Lawyer Jean-Henry Céant of the Renmen Ayiti (“Love Haiti”) party ran for 2010 and registered as one of the leading candidates per some polls at the time, enjoying Fanmi Lavalas support as Aristide’s notary. His campaign focuses on four constituencies: the Haitian diaspora, farmers, women, and young people. At a rally at the University of Massachusetts Boston, Céant called for amending the country’s 1987 constitution to include the Haitians living outside the country in political matters.

What Are Voters’ Top Concerns?

Without a doubt, Haitians are the most concerned about the economic situation in their country. Economic growth slowed from 4.2 percent in 2013 to 2.7 percent in 2014, affected, in part, by a devastating drought that slashed agricultural production. Though Haiti reduced the share of its population living in extreme povertyfrom 31 percent in 2000 to 24 percent in 2012, it remains the poorest country in the Western Hemisphere. In 2011, the unemployment rate hit 40.6 percent, and stands at about 50 percent in urban areas,according to the UN’s World Food Program.

While health and water access are not such prominent voter issues, they nonetheless present challenges. A 2010 cholera outbreak, which killed 8,592 people and infected more than 700,000 through August 2014, continues to affect Haitians. Less than 50 percent of households have access to clean water. Haiti is also still recovering from a devastating 2010 earthquake, with damages amounting to some $8 billion in a country with a GDP of $8.7 billion and nearly 80,000 Haitians still living in tent cities five years later.


AFGHANISTAN: Pakistan and Afghanistan: The new Great Game

 Pakistani people light candles to pray for the victims who were killed in an attack at the Army run school in PeshawarThe Peshawar school attack was widely condemned.   Image copyright EPA

Ever since the Pakistan Taliban massacred 132 schoolboys in a Peshawar school last December, the Pakistan army has been confronting some of the country’s militants, with unprecedented determination.

But the campaign is still patchy. While the Pakistan Taliban have been forced on to the back foot, other Pakistan-based militant outfits have been left undisturbed.

Publicly, Pakistani officials insist that they no longer make a distinction between the “good” Taliban (proxy forces of the Pakistan state) and the “bad” Taliban (which mount sectarian or anti-state attacks).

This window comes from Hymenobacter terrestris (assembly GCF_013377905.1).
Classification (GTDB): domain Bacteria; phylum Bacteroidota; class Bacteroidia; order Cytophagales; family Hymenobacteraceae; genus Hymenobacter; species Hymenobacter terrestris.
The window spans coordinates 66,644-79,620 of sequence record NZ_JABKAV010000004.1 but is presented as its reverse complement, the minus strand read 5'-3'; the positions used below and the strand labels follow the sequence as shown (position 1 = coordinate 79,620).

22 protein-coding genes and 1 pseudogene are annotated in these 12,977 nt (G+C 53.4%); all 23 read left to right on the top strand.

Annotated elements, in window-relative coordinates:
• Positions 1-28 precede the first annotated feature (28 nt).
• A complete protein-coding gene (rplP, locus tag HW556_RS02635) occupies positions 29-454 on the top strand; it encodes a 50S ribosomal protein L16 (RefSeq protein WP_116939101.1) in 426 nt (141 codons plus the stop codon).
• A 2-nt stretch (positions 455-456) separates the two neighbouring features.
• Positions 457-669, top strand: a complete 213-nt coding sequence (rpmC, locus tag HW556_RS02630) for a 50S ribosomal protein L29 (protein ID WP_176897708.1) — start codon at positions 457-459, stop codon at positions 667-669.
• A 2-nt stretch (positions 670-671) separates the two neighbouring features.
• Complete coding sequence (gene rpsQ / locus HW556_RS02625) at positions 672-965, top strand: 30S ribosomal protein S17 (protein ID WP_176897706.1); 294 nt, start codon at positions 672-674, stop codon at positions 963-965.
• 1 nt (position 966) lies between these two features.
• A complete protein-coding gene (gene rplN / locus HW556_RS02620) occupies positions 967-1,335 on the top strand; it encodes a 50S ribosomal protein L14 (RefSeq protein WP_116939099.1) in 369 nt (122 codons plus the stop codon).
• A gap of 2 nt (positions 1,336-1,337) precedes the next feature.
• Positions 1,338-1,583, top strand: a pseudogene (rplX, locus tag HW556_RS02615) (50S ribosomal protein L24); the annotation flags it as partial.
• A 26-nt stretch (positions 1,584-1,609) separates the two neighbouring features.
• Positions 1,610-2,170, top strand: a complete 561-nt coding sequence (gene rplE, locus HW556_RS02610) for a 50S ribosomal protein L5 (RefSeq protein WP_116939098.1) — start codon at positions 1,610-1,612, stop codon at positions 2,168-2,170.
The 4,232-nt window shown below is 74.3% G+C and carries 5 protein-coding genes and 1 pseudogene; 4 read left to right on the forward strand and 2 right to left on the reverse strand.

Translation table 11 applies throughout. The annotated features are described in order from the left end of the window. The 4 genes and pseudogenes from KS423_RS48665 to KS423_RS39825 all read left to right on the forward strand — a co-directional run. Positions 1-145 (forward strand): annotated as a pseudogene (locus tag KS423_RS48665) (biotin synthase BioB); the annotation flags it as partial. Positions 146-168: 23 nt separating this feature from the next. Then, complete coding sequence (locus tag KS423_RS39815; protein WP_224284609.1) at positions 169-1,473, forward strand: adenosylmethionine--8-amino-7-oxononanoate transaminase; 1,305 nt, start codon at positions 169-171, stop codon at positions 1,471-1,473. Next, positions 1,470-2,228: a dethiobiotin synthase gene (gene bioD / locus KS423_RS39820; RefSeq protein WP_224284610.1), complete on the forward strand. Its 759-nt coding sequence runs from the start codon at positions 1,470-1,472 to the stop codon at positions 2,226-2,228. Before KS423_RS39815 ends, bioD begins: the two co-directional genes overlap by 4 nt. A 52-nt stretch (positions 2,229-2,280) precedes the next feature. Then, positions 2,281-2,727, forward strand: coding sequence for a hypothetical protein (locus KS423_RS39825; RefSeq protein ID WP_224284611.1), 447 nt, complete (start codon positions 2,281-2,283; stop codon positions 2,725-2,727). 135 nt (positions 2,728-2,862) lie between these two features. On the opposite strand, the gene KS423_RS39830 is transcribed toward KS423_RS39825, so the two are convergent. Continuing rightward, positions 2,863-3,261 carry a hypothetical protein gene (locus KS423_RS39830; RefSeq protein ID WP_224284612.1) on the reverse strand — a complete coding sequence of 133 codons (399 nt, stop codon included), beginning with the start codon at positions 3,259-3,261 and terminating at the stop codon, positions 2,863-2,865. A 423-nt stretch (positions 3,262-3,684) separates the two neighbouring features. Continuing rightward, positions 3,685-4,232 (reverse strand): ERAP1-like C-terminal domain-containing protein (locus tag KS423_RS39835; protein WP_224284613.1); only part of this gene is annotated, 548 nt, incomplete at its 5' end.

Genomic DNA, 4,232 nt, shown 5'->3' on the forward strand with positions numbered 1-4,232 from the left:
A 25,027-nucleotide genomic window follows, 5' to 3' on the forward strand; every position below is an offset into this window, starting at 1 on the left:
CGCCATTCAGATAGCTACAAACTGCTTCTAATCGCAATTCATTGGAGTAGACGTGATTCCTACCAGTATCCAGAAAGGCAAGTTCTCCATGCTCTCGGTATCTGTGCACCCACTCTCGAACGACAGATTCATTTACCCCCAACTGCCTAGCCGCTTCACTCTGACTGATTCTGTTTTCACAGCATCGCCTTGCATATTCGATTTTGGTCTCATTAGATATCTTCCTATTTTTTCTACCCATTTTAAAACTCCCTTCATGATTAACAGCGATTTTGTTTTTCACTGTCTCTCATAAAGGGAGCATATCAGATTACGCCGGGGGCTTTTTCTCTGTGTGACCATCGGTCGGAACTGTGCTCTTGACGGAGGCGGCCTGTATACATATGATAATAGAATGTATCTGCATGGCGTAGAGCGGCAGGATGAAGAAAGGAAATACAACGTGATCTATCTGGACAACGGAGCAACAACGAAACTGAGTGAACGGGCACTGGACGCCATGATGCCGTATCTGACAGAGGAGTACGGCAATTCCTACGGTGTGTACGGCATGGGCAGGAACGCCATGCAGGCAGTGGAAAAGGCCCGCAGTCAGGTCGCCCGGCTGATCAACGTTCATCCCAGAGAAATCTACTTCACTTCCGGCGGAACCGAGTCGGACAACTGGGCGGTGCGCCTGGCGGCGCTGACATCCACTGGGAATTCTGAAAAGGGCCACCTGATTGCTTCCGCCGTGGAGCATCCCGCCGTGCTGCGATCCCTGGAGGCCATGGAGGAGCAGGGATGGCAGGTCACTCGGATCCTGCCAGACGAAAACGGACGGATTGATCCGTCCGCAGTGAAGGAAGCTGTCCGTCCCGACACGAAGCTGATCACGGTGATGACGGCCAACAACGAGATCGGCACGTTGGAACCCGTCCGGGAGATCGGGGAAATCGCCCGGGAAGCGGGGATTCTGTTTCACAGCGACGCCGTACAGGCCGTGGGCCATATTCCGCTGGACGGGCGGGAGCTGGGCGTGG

But privately they argue the army has to prioritise which groups to confront first. The immediate, urgent task, they say, is to fight the militants who have caused tens of thousands of deaths within Pakistan itself.

Afghan attacks

It means militant groups such as the Haqqani network, which focuses most of its efforts on Afghanistan, can fight on unimpeded. The group, which is based in Pakistan’s tribal areas, is believed to have mounted a series of attacks on Kabul this summer.

It has been a devastating campaign. In the first six months of 2015, the UN Assistance Mission in Afghanistan documented the highest level of civilian casualties in the country since it began keeping authoritative records in 2008.

Similarly, the Afghan Taliban have stepped up their military activity – most recently in the city of Kunduz in the north of Afghanistan.

Kabul for years has complained that many Afghan Taliban leaders live in and around the Pakistani city of Quetta.

When asked about the issue, Pakistani military officials say that, with as many as three million Afghans in Pakistan, it is difficult to be sure who is living where.

The lack of an outright denial is deliberate. The perception that Pakistan controls the Afghan Taliban gives Pakistani officials diplomatic leverage. If the West wants peace in Afghanistan, they are implicitly suggesting, it will have to secure Pakistani co-operation to deliver it.

In fact, history suggests that the Afghan Taliban, while happy to accept Pakistani support, are quite capable of ignoring Islamabad’s instructions and formulating their own policies.


When the new Afghan President, Ashraf Ghani, won power in 2014, he said improving the relationship with Pakistan was a top priority: if Islamabad would cut its links with the Afghan Taliban, then Kabul would try to prevent anti-Pakistan forces finding sanctuary in Afghanistan.